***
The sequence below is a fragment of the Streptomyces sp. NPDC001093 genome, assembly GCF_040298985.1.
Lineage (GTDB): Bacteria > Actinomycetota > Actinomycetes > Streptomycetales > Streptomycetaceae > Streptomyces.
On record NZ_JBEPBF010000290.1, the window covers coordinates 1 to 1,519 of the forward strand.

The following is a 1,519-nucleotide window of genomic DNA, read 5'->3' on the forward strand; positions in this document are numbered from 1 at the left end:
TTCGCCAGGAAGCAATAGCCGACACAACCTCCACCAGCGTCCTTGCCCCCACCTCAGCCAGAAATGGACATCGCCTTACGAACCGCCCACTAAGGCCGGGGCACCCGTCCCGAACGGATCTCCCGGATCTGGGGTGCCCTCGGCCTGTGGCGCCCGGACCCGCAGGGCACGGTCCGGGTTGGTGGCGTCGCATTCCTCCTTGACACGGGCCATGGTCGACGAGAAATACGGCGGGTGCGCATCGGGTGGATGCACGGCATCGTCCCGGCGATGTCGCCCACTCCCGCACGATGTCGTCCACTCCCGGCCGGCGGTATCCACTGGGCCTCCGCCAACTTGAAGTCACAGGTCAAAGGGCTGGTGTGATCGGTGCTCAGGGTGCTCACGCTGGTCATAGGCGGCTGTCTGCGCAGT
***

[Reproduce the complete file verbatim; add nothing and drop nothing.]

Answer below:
The sequence below is a fragment of the Streptomyces sp. NPDC001093 genome, assembly GCF_040298985.1.
Lineage (GTDB): Bacteria > Actinomycetota > Actinomycetes > Streptomycetales > Streptomycetaceae > Streptomyces.
On record NZ_JBEPBF010000290.1, the window covers coordinates 1 to 1,519 of the forward strand.

The following is a 1,519-nucleotide window of genomic DNA, read 5'->3' on the forward strand; positions in this document are numbered from 1 at the left end:
TTCGCCAGGAAGCAATAGCCGACACAACCTCCACCAGCGTCCTTGCCCCCACCTCAGCCAGAAATGGACATCGCCTTACGAACCGCCCACTAAGGCCGGGGCACCCGTCCCGAACGGATCTCCCGGATCTGGGGTGCCCTCGGCCTGTGGCGCCCGGACCCGCAGGGCACGGTCCGGGTTGGTGGCGTCGCATTCCTCCTTGACACGGGCCATGGTCGACGAGAAATACGGCGGGTGCGCATCGGGTGGATGCACGGCATCGTCCCGGCGATGTCGCCCACTCCCGCACGATGTCGTCCACTCCCGGCCGGCGGTATCCACTGGGCCTCCGCCAACTTGAAGTCACAGGTCAAAGGGCTGGTGTGATCGGTGCTCAGGGTGCTCACGCTGGTCATAGGCGGCTGTCTGCGCAGT